As Haute Couture fashion week begins again it is time to remind ourselves just what this week is all about. Over the past few seasons there have been so many new entrants to this elite category showing alongside the long-revered names we have come to know. Some have proven their mettle with expert craftsmanship and creativity. Others pieces have just led us to question how they made the cut on any runway at all.
So what is Haute Couture? I found this definition that seems to sum it up pretty well:
“fashion that is constructed by hand from start to finish, made from high quality, expensive, often unusual fabric and sewn with extreme attention to detail and finished by the most experienced and capable sewers, often using time-consuming, hand-executed techniques.”
To be called a haute couture house, a business must belong to the Syndical Chamber for Haute Couture in Paris, which is regulated by the French Department of Industry. And pretty strict criteria for entry exist:
- Design made-to-order for private clients, with one or more fittings.
- Have a workshop (atelier) in Paris that employs at least 15 staff members full-time.
- Must have 20, full-time technical people in at least one workshop (atelier).
- Every season, present a collection of at least 35 original designs to the public, both day and evening garments, in January and July of each year
In modern France, haute couture is a protected name that may not be used except by firms that meet certain well-defined standards. However, the term is also used loosely to describe all high-fashion custom-fitted clothing whether it is produced in Paris or in other fashion capitals such as London, Milan, New York or Tokyo. And what all of these collections have – or should have – in common is an extraordinarily high level of artistry, creativity and tailoring skills applied to the most luxurious fabrics and embellishments. These clothes are not just for black-tie affairs or red carpet dressing; daywear is a strong component too. Though Haute Couture is a showcase for a designers’ most outrageous ideas, a format where budgets don’t apply, the clothes needn’t be over-the-top with crazy gimmicks, complex constructions and heavy embellishments. Haute Couture thrives on modernity and simple, clean, beautifully tailored clothing qualifies as well. Each piece is individually hand-made and it can take from 100 to 400 hours to make one dress. This means absolute exclusivity, but it also means uber-expensive, an exclusive treasure only for the most well-heeled of customers with gowns that can easily cost as much as a luxury auto.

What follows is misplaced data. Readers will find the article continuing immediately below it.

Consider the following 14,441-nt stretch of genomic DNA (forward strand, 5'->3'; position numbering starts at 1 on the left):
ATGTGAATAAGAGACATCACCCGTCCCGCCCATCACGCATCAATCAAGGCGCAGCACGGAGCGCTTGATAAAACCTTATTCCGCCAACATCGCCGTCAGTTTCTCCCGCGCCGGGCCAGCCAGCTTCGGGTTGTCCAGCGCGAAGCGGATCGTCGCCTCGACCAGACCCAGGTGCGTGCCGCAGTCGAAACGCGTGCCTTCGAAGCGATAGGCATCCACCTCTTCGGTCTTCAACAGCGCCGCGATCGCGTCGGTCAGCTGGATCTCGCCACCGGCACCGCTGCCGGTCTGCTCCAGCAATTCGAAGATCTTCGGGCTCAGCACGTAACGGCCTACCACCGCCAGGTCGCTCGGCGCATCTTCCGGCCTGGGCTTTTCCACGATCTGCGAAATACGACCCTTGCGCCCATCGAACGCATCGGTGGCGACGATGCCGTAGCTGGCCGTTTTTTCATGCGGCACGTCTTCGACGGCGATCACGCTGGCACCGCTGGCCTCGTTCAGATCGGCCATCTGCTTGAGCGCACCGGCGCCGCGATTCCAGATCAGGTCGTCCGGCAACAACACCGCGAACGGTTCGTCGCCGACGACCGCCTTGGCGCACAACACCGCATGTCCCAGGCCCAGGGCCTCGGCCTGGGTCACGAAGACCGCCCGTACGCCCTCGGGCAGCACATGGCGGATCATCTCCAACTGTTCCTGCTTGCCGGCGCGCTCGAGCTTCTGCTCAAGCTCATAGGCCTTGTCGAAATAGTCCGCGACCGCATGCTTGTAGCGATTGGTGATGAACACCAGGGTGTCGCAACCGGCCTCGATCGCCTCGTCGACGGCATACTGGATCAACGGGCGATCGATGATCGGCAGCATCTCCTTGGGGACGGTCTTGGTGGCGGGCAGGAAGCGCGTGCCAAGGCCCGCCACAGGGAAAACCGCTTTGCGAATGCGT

For designers today Haute Couture can be an important branding tool. That a designer can afford the excessive costs of production and mounting of a Haute Couture show confirms their financial muscle. But in today’s world of social media where images are posted on Instagram, Pinterest, Snapchat, Facebook and Twitter to be seen by millions of people around the world literally within minutes of their presentation, the couture shows have a bigger and more important footprint than ever before. These shows help to establish trends for the coming seasons and provide direction for designers as they move forward to begin development of their ready-to-wear lines. In short, they are an important laboratory from which key innovations, trends and ideas will trickle down to mainstream clothing for seasons to come.
Stick with us over the next few days as we bring you the highlights of Haute Couture Fall 2016.